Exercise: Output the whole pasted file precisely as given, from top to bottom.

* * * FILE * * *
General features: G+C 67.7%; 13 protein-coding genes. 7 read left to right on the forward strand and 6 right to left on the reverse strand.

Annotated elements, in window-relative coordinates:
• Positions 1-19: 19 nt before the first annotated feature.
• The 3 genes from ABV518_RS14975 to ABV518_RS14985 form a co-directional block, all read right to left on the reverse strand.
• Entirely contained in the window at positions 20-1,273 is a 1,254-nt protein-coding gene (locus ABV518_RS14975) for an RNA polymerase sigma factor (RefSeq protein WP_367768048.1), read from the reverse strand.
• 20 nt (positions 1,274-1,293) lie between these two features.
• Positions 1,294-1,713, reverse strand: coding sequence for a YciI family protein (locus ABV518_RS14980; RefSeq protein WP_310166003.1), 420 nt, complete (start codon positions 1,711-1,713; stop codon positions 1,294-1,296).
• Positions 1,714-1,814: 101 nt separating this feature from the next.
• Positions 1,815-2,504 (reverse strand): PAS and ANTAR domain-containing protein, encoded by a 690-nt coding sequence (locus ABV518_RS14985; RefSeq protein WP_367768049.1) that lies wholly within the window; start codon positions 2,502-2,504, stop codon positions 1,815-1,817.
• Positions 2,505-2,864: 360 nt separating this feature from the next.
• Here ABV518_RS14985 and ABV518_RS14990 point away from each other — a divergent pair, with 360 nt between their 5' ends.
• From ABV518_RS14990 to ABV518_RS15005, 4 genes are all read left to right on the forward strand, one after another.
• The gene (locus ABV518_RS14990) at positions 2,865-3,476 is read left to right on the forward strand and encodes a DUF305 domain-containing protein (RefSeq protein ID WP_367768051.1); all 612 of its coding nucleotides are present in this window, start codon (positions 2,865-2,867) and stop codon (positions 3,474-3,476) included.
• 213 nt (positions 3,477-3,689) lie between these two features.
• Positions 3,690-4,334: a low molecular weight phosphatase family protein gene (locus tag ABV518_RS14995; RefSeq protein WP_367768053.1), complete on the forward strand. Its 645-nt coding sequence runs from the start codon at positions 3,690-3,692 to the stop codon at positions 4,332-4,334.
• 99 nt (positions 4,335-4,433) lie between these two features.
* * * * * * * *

General features: G+C 67.7%; 13 protein-coding genes. 7 read left to right on the forward strand and 6 right to left on the reverse strand.

Annotated elements, in window-relative coordinates:
• Positions 1-19: 19 nt before the first annotated feature.
• The 3 genes from ABV518_RS14975 to ABV518_RS14985 form a co-directional block, all read right to left on the reverse strand.
• Entirely contained in the window at positions 20-1,273 is a 1,254-nt protein-coding gene (locus ABV518_RS14975) for an RNA polymerase sigma factor (RefSeq protein WP_367768048.1), read from the reverse strand.
• 20 nt (positions 1,274-1,293) lie between these two features.
• Positions 1,294-1,713, reverse strand: coding sequence for a YciI family protein (locus ABV518_RS14980; RefSeq protein WP_310166003.1), 420 nt, complete (start codon positions 1,711-1,713; stop codon positions 1,294-1,296).
• Positions 1,714-1,814: 101 nt separating this feature from the next.
• Positions 1,815-2,504 (reverse strand): PAS and ANTAR domain-containing protein, encoded by a 690-nt coding sequence (locus ABV518_RS14985; RefSeq protein WP_367768049.1) that lies wholly within the window; start codon positions 2,502-2,504, stop codon positions 1,815-1,817.
• Positions 2,505-2,864: 360 nt separating this feature from the next.
• Here ABV518_RS14985 and ABV518_RS14990 point away from each other — a divergent pair, with 360 nt between their 5' ends.
• From ABV518_RS14990 to ABV518_RS15005, 4 genes are all read left to right on the forward strand, one after another.
• The gene (locus ABV518_RS14990) at positions 2,865-3,476 is read left to right on the forward strand and encodes a DUF305 domain-containing protein (RefSeq protein ID WP_367768051.1); all 612 of its coding nucleotides are present in this window, start codon (positions 2,865-2,867) and stop codon (positions 3,474-3,476) included.
• 213 nt (positions 3,477-3,689) lie between these two features.
• Positions 3,690-4,334: a low molecular weight phosphatase family protein gene (locus tag ABV518_RS14995; RefSeq protein WP_367768053.1), complete on the forward strand. Its 645-nt coding sequence runs from the start codon at positions 3,690-3,692 to the stop codon at positions 4,332-4,334.
• 99 nt (positions 4,335-4,433) lie between these two features.